EGU General Assembly 2023
© Author(s) 2023. This work is distributed under
the Creative Commons Attribution 4.0 License.

On the global synchronicity of glacial vegetation changes

Nils Weitzel1,2, Moritz Adam1,2, Maria Fernanda Sanchez Goñi3,4, Marie-Pierre Ledru5, Vincent Montade5, Coralie Zorzi4, and Kira Rehfeld1,2,6
Nils Weitzel et al.
  • 1Department of Geosciences, University of Tübingen, Tübingen, Germany
  • 2Institute of Environmental Physics, Heidelberg University, Heidelberg, Germany
  • 3Ecole Pratique des Hautes Etudes (EPHE, PSL University), Paris, France
  • 4Environnements et Paléoenvironnements Océaniques et Continentaux (EPOC UMR 5805), Université de Bordeaux, CNRS, Bordeaux INP, EPHE, Université PSL, Pessac, France
  • 5ISEM, University of Montpellier, CNRS, EPHE, IRD, Montpellier, France
  • 6Department of Physics, University of Tübingen, Tübingen, Germany

Vegetation responds to local climate and carbon dioxide changes with response times ranging from decades to millennia, depending on location, spatial scale, and vegetation characteristic. Here, we focus on orbital timescales, for which all available estimates suggest an equilibrium of vegetation and climate. Over the course of the last glacial period, global mean temperature varied between minima during Marine Isotope Stage (MIS) 4 and MIS2, and a maximum in MIS3. If orbital-scale climate changes followed this global trend across most of the globe, we would expect vegetation changes to feature a similar temporal evolution.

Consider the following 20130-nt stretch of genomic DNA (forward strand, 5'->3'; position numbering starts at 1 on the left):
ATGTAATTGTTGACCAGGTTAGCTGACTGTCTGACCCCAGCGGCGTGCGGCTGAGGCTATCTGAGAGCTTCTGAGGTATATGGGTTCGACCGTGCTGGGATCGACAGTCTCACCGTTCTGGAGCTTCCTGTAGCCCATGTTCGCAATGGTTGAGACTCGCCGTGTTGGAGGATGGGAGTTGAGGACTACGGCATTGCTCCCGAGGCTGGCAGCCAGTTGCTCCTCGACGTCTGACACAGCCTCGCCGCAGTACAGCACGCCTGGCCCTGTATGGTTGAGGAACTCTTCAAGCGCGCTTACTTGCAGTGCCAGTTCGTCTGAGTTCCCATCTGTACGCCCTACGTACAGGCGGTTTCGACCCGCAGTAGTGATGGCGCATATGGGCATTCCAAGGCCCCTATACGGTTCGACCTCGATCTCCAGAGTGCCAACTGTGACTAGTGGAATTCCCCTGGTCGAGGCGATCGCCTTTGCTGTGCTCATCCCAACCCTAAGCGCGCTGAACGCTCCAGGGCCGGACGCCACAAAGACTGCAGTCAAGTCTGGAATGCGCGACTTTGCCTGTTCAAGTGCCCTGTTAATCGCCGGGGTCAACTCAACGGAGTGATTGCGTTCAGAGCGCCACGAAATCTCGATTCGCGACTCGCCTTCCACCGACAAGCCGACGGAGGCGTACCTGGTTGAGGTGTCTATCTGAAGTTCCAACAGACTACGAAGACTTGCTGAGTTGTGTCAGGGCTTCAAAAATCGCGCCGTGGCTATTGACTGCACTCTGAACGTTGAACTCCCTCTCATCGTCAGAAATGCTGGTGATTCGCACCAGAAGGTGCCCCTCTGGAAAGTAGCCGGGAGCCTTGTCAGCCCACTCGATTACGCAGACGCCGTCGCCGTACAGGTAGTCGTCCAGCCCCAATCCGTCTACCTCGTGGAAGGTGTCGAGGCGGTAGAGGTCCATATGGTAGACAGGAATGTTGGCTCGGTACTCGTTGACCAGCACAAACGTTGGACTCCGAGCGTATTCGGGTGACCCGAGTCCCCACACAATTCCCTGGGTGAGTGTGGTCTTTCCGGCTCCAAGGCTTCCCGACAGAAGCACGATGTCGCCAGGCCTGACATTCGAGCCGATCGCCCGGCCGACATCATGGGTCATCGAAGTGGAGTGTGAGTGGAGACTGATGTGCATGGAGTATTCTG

Leveraging a global compilation of pollen records, we quantify the synchronicity of orbital-scale vegetation changes within and across regions during the last glacial period. We use the arboreal pollen fraction, statistical mode decompositions, and key taxa as indicators for forest cover changes. Our results suggest that a globally coherent forest cover minimum occurred during MIS2. However, we do not find evidence for other periods of coherent forest cover trends across the globe or either hemisphere. This indicates that vegetation changes were more regionally confined during earlier parts of the last glacial. As chronologies become more uncertain further back in time, we examine the likelihood of dating errors to explain the absence of globally coherent vegetation changes during MIS4 and MIS3. Finally, we compare our results with simulations of climate and vegetation to assess if models capture the diagnosed forest cover trends found in the pollen records. Moreover, this comparison allows us to infer the influence of temperature, moisture availability, and carbon dioxide on vegetation variations during the last glacial period.

How to cite: Weitzel, N., Adam, M., Sanchez Goñi, M. F., Ledru, M.-P., Montade, V., Zorzi, C., and Rehfeld, K.: On the global synchronicity of glacial vegetation changes, EGU General Assembly 2023, Vienna, Austria, 24–28 Apr 2023, EGU23-9705,, 2023.